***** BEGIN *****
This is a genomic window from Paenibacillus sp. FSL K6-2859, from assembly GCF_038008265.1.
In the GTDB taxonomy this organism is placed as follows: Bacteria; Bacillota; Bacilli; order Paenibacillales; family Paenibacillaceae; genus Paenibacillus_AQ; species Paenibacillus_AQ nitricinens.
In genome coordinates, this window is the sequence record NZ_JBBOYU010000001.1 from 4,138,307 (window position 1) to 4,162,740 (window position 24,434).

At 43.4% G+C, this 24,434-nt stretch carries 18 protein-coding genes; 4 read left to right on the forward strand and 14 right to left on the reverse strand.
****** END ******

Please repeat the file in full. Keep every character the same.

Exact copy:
This is a genomic window from Paenibacillus sp. FSL K6-2859, from assembly GCF_038008265.1.
In the GTDB taxonomy this organism is placed as follows: Bacteria; Bacillota; Bacilli; order Paenibacillales; family Paenibacillaceae; genus Paenibacillus_AQ; species Paenibacillus_AQ nitricinens.
In genome coordinates, this window is the sequence record NZ_JBBOYU010000001.1 from 4,138,307 (window position 1) to 4,162,740 (window position 24,434).

At 43.4% G+C, this 24,434-nt stretch carries 18 protein-coding genes; 4 read left to right on the forward strand and 14 right to left on the reverse strand.